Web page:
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Towards a mine free world - Europe


Some 11 countries in Europe (Western, Central Europe and the Balkans) are affected by anti-personnel mines. Several Balkan countries are severely affected as a result of the recent armed conflicts. However, the long-term legacy of anti-personnel mine contamination is also apparent in this region, where some countries are still removing anti-personnel mines laid during the Second World War.


Much progress made 


  Mine-affected countries in Western, Central Europe and the Balkans 

  • Albania

  • Bosnia & & Herzegovina

  • Croatia

  • Cyprus

  • Czech Republic

  • Denmark

  • Greece

  • Montenegro

  • Poland

  • Serbia

  • Turkey

  Source: Landmine Monitor 2006 
  • The anti-personnel mine problem in Europe is a result of different armed conflicts, some recent, but others dating back several decades. In recent years, anti-personnel mines have caused hundreds of deaths and injuries in Europe each year.

  • However, numbers hav e decreased significantly. This is largely due to the end of the use of these weapons, as well as to mine risk education and mine clearance activities since the end of the armed conflicts in the Balkans.

  • The mine-affected European states finance a substantial amount of their own national mine action activities. In addition, financing of mine action activities has been forthcoming from major donors , including the European Union and individual European countries, Canada, the United States, Japan and the United Nations. Many European countries, as well as the European Union, are also among the major donors to mine action in other parts of the world.

  • Most European States have strongly supported the Convention on the Prohibition of Anti-personnel Mines since its negotiation and adoption, and today only two European countries are not parties to the treaty ( Poland and Finland ).

Remaining challenges 
  •  Demining is underway in most of the European mine-affected countries. The most heavily affected European countries have recently put in place national mine action plans.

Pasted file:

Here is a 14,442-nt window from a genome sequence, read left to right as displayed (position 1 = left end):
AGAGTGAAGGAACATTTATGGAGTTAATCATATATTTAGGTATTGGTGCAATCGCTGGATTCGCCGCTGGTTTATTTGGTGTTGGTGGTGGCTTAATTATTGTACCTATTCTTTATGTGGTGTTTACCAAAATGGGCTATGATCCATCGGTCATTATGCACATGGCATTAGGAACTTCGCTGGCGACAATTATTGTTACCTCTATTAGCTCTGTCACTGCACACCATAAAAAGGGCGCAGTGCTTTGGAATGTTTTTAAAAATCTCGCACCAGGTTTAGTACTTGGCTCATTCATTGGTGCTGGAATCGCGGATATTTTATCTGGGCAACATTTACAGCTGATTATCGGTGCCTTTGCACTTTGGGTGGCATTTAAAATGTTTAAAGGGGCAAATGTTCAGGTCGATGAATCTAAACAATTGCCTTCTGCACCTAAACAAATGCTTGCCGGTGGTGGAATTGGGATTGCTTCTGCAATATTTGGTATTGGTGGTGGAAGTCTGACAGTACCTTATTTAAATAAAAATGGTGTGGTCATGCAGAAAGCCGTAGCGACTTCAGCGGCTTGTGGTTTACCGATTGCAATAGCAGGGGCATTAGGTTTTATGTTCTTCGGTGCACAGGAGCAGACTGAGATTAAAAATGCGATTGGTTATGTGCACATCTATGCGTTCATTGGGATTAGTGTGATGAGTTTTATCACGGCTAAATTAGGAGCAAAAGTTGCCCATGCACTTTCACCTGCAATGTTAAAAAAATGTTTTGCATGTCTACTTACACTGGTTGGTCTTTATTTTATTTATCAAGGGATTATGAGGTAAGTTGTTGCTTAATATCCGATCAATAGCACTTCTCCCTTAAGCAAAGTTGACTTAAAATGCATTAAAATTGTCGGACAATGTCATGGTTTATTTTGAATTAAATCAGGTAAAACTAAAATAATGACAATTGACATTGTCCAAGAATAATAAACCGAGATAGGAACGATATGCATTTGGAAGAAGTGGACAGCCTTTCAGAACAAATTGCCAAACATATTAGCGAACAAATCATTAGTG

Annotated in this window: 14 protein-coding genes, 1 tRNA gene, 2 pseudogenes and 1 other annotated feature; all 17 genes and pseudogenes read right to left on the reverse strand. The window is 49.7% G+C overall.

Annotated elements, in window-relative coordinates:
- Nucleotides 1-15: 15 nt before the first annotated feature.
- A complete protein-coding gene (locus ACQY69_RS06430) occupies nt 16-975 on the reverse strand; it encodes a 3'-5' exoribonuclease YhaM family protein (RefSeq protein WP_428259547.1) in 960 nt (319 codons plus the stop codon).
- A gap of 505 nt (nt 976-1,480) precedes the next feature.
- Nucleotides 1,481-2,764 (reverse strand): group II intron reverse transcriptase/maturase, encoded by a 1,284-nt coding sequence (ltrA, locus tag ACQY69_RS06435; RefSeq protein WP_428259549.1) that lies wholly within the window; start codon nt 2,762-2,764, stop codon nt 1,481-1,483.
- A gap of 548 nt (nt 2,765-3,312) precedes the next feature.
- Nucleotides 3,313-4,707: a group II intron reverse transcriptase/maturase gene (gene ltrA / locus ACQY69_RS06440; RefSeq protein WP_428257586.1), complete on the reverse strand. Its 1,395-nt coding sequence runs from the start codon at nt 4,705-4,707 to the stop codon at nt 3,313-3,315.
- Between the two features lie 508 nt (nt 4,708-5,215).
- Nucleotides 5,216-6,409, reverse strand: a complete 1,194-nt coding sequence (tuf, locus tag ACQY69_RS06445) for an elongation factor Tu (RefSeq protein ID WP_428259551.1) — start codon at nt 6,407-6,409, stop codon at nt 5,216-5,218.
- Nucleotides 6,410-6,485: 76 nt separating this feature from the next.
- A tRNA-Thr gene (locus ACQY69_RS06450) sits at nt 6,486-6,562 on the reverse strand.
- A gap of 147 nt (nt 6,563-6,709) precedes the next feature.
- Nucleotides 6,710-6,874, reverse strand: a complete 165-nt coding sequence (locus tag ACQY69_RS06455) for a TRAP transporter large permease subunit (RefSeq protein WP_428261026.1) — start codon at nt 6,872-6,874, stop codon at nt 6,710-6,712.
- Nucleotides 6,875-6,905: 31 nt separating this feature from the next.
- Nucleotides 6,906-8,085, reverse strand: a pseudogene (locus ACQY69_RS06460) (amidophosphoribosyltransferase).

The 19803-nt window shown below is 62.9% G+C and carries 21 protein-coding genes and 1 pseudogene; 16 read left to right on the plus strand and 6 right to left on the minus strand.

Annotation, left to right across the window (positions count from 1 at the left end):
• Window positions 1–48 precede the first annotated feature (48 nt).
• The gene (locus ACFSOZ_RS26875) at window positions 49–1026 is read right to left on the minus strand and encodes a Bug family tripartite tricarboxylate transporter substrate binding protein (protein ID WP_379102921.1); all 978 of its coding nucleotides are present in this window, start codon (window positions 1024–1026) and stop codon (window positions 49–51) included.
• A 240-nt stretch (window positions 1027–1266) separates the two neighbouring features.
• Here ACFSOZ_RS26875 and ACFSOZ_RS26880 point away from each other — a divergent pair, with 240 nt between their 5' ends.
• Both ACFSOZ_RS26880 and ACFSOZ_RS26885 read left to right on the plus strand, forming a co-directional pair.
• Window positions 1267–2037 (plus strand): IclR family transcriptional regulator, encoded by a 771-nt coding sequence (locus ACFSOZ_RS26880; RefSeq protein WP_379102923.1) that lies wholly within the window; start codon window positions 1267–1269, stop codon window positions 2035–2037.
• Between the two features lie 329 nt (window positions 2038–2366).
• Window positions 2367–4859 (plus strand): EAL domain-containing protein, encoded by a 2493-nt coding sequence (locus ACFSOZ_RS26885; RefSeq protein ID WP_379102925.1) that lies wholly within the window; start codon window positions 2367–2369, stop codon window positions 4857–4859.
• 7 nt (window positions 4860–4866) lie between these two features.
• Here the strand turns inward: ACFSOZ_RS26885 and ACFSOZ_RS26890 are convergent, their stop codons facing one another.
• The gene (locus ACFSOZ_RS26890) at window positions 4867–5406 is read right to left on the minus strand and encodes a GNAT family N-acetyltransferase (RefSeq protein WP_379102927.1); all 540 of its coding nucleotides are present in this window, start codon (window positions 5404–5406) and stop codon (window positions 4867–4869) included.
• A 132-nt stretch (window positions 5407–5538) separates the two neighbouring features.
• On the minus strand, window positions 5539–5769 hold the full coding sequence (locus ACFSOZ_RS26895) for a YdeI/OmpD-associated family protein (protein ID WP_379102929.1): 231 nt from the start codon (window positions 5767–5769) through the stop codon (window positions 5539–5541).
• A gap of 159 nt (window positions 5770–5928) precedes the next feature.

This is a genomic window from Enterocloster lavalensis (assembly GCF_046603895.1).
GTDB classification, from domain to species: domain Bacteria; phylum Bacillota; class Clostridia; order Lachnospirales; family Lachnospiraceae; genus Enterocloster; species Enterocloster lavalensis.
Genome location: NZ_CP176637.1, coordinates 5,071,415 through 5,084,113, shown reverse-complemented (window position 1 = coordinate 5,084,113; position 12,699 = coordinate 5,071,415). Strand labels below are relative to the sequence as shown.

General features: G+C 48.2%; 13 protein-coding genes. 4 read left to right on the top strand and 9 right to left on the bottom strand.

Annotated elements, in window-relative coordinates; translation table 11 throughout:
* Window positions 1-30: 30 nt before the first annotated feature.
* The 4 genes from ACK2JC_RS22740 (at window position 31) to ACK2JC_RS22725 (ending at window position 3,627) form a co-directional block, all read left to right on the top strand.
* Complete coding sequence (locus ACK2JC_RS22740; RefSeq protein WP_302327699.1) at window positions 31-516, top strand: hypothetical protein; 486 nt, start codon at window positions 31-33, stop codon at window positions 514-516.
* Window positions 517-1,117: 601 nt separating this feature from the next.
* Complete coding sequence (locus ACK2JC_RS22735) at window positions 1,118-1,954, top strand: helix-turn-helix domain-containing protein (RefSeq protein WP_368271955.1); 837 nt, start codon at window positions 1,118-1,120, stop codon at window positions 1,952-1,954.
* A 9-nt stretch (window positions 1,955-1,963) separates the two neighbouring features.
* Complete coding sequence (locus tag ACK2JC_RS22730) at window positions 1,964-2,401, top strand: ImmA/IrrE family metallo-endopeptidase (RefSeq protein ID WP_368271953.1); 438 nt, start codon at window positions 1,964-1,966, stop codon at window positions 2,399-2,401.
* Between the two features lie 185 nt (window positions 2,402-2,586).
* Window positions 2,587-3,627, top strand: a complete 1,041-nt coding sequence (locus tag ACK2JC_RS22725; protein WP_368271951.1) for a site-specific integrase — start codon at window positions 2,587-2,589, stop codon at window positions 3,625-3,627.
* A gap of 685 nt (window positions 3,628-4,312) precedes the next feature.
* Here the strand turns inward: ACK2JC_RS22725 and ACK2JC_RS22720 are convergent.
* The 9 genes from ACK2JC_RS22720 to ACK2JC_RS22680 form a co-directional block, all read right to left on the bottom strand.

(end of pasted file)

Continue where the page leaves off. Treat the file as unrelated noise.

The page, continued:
• The challenge for the coming years will be to ensure that that the human and financial resources are available to complete the plans in accordance with the deadlines established in the Conv ention on the Prohibition of Anti-personnel Mines. 

  • Thanks to a considerable investment in mine risk education, particularly in the countries that have only recently become affected by mines, awareness of the risks is considered to be relatively high among the population in many of the mine-affected European countries. Yet, too many accidents still occur because people have to take risks in order to earn a livelihood or carry out other necessary tasks. The focus of mine risk education activities in these countries has therefore shifted from informing people of the danger to supporting the affected populations through risk reduction initiatives .

  • While the health care structures in the European mine-affected countries are comparatively well equipped to provide care for mine victims, long-term physical and psychological rehabilitation is still inadequate in many cases. Economic reintegration remains the main challenge, due to the general lack of employment opportunities for disabled people, exacerbated in some mine-affected European countries by high unemployment and weak national economies that are still recovering from war. 

  • It is imperative that funding levels for mine action remain high in the coming years to ensure that mine clearance can be completed as planned and support for mine victims is enhanced.

  • To ensure that anti-personnel mines are definitively eliminated in the region, those few European countries that are not yet parties to the Convention on the Prohibition of Anti-personnel Mines should be encouraged to adhere to it.